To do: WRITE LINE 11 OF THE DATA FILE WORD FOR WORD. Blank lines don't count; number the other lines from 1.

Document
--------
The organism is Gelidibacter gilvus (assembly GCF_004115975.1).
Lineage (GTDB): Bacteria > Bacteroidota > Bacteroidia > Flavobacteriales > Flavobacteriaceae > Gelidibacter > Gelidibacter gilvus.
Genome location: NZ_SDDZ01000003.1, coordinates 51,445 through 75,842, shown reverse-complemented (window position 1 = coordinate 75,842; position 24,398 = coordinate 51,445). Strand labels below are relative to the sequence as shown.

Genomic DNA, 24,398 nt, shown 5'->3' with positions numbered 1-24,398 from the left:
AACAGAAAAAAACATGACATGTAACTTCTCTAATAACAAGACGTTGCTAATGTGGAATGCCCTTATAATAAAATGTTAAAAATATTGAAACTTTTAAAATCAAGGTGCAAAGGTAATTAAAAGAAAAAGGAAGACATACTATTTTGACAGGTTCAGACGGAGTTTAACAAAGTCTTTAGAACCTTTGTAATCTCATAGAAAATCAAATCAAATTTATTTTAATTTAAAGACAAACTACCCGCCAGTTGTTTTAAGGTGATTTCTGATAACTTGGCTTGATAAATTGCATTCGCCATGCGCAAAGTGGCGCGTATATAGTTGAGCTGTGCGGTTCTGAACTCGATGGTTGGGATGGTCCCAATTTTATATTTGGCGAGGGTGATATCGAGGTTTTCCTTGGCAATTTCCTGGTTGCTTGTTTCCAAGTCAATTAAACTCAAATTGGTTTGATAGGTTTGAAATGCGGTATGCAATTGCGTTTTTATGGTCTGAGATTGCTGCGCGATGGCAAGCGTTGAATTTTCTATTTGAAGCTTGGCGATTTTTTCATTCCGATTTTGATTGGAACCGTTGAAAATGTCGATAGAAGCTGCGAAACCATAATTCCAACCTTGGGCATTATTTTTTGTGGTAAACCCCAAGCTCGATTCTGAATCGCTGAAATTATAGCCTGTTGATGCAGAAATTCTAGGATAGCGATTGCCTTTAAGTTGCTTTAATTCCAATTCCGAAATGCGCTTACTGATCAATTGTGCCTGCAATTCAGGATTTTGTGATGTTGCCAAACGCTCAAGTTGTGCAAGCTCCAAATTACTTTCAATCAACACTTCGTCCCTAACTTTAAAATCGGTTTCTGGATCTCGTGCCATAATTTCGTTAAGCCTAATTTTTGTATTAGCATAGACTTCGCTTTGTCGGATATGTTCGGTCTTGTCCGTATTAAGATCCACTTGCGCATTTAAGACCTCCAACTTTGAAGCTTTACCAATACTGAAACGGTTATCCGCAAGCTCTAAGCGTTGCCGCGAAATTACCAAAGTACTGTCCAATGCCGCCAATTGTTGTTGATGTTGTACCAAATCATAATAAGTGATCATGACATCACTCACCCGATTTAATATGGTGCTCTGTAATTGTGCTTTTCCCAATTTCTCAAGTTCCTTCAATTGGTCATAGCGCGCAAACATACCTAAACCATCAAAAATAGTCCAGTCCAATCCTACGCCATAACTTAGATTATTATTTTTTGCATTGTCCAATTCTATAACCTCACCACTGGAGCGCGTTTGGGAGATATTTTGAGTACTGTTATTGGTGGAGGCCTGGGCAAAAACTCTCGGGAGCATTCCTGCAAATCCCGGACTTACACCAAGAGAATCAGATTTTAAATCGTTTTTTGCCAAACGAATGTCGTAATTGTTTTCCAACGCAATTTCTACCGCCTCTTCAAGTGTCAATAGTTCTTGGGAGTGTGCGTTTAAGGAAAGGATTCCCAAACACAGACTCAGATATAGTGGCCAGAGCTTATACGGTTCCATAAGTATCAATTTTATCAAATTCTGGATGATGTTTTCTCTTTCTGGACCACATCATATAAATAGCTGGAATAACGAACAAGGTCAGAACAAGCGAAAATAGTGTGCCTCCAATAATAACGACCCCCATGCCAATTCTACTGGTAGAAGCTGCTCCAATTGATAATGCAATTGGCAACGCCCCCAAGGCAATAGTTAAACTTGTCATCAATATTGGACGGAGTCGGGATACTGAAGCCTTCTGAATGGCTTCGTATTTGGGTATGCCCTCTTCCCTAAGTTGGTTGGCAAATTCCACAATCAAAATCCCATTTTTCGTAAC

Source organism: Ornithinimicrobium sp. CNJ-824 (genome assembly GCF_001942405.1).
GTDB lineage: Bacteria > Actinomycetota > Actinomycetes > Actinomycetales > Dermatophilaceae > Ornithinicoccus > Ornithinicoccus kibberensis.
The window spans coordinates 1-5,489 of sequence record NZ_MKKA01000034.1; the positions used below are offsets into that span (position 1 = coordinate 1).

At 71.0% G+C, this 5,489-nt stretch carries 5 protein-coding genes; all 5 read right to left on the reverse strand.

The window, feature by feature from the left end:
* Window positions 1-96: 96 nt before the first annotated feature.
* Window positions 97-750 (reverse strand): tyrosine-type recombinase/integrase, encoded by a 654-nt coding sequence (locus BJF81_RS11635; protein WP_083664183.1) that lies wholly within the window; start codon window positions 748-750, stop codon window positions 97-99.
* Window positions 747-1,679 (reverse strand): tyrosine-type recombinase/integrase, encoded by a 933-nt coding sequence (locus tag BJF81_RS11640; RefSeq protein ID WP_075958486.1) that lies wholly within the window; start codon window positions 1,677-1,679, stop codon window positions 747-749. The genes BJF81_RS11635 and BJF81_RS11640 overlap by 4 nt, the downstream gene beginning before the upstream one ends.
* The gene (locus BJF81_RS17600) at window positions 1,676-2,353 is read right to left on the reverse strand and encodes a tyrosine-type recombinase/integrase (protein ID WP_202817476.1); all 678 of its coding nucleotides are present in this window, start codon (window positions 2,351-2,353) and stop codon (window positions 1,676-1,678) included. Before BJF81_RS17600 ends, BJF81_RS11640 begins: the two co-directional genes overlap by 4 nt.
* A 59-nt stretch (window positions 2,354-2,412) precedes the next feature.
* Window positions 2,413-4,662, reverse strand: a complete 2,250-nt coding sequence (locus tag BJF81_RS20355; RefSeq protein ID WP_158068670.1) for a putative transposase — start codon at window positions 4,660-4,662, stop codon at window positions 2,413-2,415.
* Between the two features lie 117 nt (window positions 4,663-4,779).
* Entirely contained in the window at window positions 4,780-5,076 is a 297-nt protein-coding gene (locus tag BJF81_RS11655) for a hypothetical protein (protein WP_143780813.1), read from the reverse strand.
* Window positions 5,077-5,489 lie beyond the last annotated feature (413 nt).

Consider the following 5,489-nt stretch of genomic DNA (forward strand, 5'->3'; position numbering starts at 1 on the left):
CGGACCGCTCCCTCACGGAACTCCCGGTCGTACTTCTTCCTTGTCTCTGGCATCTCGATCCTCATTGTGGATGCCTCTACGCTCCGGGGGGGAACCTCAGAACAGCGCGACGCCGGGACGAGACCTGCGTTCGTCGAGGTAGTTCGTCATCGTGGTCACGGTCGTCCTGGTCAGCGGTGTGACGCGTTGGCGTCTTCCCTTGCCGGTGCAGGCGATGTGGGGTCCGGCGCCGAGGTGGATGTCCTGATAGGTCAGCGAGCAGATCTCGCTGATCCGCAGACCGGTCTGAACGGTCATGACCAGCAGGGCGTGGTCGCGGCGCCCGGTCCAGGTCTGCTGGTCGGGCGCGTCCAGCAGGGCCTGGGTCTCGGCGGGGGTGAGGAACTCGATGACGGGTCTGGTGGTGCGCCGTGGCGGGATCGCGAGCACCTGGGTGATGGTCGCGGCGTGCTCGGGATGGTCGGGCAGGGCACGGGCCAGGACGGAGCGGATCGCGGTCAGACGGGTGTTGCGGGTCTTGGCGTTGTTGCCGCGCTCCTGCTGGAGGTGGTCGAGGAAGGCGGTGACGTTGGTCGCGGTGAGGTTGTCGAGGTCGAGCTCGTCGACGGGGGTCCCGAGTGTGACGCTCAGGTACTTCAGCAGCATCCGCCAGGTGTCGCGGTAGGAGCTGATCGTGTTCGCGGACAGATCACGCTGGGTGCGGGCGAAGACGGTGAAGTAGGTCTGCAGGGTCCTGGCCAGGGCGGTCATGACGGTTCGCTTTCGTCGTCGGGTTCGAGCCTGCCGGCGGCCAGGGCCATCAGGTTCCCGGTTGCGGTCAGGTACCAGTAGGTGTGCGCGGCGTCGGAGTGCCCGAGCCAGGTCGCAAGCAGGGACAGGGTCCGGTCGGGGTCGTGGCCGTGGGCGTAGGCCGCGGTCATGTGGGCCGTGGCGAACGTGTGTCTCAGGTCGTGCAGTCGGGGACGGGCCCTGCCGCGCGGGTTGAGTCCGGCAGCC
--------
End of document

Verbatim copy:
* Window positions 1-96: 96 nt before the first annotated feature.